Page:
I am no expert at JUnits. The fact is, until 2 months from now, I was dead scared from this word. I even told my new project architect that Junits is something that gives me heebie-jeebies. But he assured me and told me that it is a very easy task.
For those of us who do not know, Junit is a java code which is used to test the logic of our workable code. It is mainly used for black box testing, which means using some input, your workable code is expected to give some expected output. It thus helps in identifying and testing boundary cases as well.
Uptil now, I am never able to write them . But, the saying that practice makes a man perfect has been accepted as a universal saying for some good reason.And the reason is, that it is hell of a correct saying. Practice, and a few ground rules can make your life simple at any task.
My ground rule of writing junit is :
- “Write only the amount which can make the code pass”
And following this, I always take the step of creating the basic structure of Junit, like writing injectMock, writing !before function, writing @test empty function and testing it. This will prove whether your test is runnable or now, or whether or not you are getting those creepy errors of “ClassNotFoundException”. Next, you will put your code in debug mode and will see where your code breaks according to your test. That is the point you will have to add something mock or some given to make sure that that line passes smoothly. This way, you will never write extra in your junit. And within no time, you can write some of the most complex junit as well.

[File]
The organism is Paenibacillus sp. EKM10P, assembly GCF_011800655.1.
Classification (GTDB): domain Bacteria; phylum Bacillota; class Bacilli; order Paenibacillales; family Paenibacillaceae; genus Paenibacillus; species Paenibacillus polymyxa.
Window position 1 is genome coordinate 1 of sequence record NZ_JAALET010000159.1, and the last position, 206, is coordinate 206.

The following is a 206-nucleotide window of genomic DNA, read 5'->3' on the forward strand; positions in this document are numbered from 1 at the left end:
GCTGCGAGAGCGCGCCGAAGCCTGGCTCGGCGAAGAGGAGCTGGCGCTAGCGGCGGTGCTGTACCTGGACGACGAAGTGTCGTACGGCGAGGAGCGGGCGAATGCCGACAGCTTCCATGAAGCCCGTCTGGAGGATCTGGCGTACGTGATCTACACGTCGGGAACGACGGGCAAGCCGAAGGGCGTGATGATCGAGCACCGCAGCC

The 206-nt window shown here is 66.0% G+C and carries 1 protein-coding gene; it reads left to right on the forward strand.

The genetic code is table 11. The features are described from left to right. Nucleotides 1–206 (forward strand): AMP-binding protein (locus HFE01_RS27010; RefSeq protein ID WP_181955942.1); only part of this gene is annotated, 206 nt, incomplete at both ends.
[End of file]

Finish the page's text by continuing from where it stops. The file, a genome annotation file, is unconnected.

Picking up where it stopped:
2) “There is no such thing as mocking static methods”
Junits do not allow testing private methods since they are not visible and static methods since they cannot be mocked. On googling how to mock static methods, you will get solutions like using power mockito, but that will cost you adding whole new set of libraries to make powermockito running.Static methods are normally called in your code through class name directly. Try bringing the static method call during debug, most of the time you will see that that line will just pass through leaving you doing nothing.
That’s pretty much the basic rules. I plan to write more, may be a couple of columns giving details and tricks to write junits. Most importantly, one column will be on how to make junits run through eclipse efficiently .